Council OKs budget without tax increase; City staff see raise
Aiken City Council gave interim City Manager Roger LeDuc the go-ahead to use a budget alternative to raise City employee salaries.
Council unanimously passed the 2014-2015 budget on final reading on Monday, and part of that budget includes raises for City employees paid from within the budget rather than from a tax increase.
The raises cover City employees and Aiken Department of Public Safety personnel.
“Currently, we (staff) recommend we use one-time reserves to balance the budget,” LeDuc said. “That's OK, but you cannot continue to use reserves to balance the budget.
“You either need to decrease expenditures or raise revenues, or both.”
Within the new salary option, all employees would receive a $500 pay increase, $159,250 in total. This option would also go into effect in October.
The option would also increase a Public Safety officer's base salary of $35,146 to $38,589. The proposed raise totals $194,697.
Included in the new budget is a hiring freeze of all existing and proposed positions. However, City officials do have the option to go back and consider unfreezing positions if they choose to, especially if that position becomes necessary.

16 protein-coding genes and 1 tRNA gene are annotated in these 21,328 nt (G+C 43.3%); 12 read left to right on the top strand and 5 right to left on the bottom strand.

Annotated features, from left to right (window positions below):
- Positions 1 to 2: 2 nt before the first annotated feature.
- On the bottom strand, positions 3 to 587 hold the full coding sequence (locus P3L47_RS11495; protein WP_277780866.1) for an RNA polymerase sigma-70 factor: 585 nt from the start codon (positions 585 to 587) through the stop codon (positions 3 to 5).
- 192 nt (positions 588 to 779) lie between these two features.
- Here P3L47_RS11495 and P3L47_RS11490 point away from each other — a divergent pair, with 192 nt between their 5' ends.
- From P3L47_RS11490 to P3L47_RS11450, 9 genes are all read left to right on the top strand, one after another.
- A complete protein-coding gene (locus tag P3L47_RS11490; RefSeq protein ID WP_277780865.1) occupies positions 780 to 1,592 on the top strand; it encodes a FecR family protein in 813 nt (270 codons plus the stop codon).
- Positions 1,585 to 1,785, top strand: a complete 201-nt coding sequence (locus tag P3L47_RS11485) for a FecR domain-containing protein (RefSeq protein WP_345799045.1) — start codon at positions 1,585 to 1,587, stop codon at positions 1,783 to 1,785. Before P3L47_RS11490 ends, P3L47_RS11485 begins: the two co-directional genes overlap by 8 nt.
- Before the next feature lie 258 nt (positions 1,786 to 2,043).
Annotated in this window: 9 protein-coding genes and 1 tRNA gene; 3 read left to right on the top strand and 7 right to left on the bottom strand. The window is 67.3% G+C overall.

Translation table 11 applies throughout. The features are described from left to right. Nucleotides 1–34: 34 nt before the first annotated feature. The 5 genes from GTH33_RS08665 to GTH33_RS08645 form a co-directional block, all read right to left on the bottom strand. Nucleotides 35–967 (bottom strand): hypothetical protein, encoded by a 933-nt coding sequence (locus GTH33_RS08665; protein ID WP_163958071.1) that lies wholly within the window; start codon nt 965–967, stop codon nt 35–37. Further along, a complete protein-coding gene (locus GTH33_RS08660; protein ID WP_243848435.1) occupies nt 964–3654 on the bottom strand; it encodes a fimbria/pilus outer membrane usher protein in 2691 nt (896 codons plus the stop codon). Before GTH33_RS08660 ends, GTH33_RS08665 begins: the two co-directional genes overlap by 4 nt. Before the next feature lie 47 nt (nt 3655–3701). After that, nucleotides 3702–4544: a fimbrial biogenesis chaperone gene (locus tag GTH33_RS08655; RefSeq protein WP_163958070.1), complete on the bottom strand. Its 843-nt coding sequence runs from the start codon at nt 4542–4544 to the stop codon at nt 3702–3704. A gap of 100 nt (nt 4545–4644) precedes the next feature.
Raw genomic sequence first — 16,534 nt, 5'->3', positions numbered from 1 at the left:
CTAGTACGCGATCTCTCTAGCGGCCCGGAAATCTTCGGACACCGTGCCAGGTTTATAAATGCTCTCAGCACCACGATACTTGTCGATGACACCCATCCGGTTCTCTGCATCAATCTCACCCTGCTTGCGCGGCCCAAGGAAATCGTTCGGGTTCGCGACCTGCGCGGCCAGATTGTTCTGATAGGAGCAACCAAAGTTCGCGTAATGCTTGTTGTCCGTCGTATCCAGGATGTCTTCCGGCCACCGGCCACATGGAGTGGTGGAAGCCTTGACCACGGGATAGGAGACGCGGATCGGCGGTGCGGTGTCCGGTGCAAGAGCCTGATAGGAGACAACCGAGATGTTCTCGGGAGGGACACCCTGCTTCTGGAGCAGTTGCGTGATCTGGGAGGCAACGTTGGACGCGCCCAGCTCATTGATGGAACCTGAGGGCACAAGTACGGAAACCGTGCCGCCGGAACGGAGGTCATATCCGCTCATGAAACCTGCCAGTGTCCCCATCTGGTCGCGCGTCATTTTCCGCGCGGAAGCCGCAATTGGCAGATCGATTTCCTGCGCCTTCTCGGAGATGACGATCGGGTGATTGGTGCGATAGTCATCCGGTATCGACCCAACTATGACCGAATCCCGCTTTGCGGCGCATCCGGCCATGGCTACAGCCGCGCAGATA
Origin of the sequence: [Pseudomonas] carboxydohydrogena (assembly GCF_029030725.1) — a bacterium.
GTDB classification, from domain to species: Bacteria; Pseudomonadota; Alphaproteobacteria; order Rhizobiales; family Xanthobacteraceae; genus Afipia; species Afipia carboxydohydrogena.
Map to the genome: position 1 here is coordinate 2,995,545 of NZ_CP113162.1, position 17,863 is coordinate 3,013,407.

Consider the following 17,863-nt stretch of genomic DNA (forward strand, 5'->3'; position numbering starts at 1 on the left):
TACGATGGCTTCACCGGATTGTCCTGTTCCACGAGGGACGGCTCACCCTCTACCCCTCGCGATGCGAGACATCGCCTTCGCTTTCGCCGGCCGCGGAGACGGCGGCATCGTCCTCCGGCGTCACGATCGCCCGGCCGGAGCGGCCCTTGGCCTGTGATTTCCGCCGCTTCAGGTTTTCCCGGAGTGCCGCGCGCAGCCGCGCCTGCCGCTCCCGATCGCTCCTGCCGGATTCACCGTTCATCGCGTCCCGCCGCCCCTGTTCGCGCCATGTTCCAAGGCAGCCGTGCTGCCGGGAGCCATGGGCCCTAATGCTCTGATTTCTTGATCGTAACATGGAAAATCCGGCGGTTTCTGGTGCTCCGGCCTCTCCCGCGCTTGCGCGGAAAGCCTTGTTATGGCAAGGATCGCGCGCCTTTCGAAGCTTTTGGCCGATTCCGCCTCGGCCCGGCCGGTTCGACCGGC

While the vote to pass the budget was unanimous, Councilman Dick Dewar questioned LeDuc during an earlier budget work session on why the salary discussion didn't involve items including shift deferential, overtime policy and the patrol car take-home policy.
Mayor Fred Cavanaugh assured Dewar the issues he raised, and has raised in the past, are all good.
“We're to the point where if we like what we see, why can't we go ahead and approve this and move on these other things later?” Cavanaugh said. “That could take some time. In the meantime, we don't have a budget ... Time is of the essence.”
Public Safety Chief Charles Barranco told the Aiken Standard that Public Safety is very excited to see the raise, and that the raise is a step in the right direction.
“We appreciate Council's support and seeing the support to assist in the retention of officers,” Barranco said. “I do think this will help retain and attract. We've never had a problem attracting. You know, Public Safety has always had a large number of applicants. As I've said several times, this does help with retention as far as pay goes. Pay is not everything, but it's a large component.”
Maayan Schechter is the local government reporter with Aiken Standard. Follow her on Twitter @MaayanSchechter.